Note to self. Even short mindfulness training improves Working Memory Capacity (WMC):
In both cases the (A)OSPAN task requires the subject to memorize a few letters while solving simple mathematical equations under time constraints.
TODO: How important is WMC? Are there studies showing meditation resulting in those benefits of improved WMC?
TODO: Are the improvements present also in people without deficiency?
TODO: Learn more about ANOVA/MANOVA (the statistical framework used in all the studies in the field) and figure out whether Zeidan, Fadel, et al. "Mindfulness meditation improves cognition: Evidence of brief mental trainingq." (2010) contradicts the above results.
Reading 'Say Goodnight to Insomnia'. I struggled with horrible insomnia, now I have a ridiculous control over my sleep.
One more thing that I think I haven't voiced clearly enough: If you have your sources at your fingertips and want to share them in a comment, I will be grateful for that. It just might take me a while before I get to them.
I'm not saying that it's wrong to ask for a more detailed analysis, but I suspect that you might not get very many answers.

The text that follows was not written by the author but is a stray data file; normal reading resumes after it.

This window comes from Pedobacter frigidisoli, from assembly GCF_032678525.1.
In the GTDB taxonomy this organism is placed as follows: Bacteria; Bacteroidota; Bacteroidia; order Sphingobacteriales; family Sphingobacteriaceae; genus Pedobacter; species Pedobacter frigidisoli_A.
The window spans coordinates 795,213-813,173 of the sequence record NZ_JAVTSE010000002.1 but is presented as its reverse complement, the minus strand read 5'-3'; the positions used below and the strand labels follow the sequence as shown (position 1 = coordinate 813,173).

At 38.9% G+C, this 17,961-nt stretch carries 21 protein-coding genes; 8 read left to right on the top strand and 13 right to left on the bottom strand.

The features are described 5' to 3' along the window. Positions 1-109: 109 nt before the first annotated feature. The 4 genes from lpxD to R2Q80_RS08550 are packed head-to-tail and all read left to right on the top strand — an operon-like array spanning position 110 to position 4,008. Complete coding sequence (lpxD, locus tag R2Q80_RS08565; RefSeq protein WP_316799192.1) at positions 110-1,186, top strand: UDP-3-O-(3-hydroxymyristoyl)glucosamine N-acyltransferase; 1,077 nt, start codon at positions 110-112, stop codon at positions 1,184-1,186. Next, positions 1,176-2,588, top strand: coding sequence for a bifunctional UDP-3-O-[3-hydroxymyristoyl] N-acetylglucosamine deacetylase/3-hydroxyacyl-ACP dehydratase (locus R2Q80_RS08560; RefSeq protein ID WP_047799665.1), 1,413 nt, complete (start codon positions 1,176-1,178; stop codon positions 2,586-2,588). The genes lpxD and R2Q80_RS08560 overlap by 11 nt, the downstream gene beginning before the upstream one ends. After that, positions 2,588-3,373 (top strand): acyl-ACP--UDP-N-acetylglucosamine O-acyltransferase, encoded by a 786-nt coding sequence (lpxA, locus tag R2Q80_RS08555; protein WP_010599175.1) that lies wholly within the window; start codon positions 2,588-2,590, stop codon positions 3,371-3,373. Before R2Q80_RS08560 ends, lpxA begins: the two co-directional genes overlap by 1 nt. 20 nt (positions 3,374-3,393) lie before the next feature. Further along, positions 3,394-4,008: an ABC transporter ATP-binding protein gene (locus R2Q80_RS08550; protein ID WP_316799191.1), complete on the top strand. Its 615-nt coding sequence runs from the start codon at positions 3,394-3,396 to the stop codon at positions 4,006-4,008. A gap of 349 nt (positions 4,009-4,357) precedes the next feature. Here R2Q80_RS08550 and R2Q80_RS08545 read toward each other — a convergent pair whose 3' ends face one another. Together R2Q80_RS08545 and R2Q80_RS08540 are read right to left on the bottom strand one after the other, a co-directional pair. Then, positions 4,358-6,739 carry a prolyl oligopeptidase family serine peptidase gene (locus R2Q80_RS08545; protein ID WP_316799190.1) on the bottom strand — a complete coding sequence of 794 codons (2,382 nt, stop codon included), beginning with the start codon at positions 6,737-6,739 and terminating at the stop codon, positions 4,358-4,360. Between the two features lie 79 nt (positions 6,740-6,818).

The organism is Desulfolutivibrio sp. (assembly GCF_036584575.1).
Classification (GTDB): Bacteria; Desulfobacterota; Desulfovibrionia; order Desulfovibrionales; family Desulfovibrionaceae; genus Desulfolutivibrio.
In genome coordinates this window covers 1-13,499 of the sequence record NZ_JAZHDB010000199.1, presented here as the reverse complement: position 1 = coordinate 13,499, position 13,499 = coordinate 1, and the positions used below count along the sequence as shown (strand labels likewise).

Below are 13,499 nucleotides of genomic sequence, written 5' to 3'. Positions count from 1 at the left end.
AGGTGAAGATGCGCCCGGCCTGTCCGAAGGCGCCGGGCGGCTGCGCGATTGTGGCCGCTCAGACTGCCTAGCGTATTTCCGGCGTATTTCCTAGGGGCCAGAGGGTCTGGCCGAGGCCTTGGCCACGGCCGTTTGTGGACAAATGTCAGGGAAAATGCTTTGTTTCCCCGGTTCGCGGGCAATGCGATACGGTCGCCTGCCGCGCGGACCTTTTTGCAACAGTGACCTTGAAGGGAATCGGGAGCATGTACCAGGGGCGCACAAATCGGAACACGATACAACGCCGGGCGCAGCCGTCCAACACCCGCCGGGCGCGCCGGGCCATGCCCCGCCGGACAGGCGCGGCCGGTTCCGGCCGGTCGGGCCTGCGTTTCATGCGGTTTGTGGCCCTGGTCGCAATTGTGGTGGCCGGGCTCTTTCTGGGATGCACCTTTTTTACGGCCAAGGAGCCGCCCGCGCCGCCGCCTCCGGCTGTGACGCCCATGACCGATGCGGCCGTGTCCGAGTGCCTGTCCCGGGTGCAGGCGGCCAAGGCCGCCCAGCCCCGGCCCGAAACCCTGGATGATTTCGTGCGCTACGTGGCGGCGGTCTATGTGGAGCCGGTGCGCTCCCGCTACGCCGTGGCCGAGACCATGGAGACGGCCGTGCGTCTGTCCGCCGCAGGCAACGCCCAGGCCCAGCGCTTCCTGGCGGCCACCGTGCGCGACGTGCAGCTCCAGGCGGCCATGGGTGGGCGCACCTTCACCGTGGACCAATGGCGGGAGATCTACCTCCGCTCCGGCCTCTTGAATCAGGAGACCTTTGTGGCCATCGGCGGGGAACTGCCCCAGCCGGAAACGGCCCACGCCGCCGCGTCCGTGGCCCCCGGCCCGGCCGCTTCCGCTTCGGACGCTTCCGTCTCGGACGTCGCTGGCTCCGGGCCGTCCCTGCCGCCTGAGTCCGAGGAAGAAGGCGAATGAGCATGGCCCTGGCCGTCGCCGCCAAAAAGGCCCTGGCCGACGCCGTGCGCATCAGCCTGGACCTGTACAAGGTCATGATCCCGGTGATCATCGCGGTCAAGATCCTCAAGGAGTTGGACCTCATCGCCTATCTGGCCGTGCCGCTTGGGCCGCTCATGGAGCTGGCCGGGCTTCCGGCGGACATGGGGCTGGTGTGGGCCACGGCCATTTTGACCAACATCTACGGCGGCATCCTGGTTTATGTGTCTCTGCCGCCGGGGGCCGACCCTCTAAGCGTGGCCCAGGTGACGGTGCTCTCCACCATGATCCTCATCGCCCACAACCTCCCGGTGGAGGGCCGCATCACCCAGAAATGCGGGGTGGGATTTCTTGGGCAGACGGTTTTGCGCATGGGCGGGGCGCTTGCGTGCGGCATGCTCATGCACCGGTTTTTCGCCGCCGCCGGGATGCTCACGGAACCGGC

I think your prediction is likely correct. My another motivation (which I didn't want to name, not to seem hostile), was precisely increasing the cost of posting an answer.
In my previous attempt at answering this question I found that there was a lot of people flooding me with large amounts of vague references. The cost of sifting through those outweighed the benefit (if any) of broadening my search space. To be honest, it was all noise and no signal. But then again, I wasn't posing the question to a rationalist community.
But most LW readers aren't experts at verifying the validity of psychological studies; I know that I'm not.
I'm not either. But the manipulations and shortcomings I've seen so far were painfully obvious. Maybe I missed some, but still I would rather trust my honest scrutiny, even if lacking expertise in the field, than the academics and journal editors in the field whose incentive system I don't understand.
Thanks for a thoughtful and provoking comment. I wanted to elaborate on my methodology before I start my search, and your comment was an excellent prompt for that.
All of that is a long precursor to saying "Is there any scientific evidence for benefits of meditation?" and "Are there good reasons for a typical reader of LessWrong to invest their time and effort into meditation practice?" are subtly different questions, so it would be wrong to literally equate them.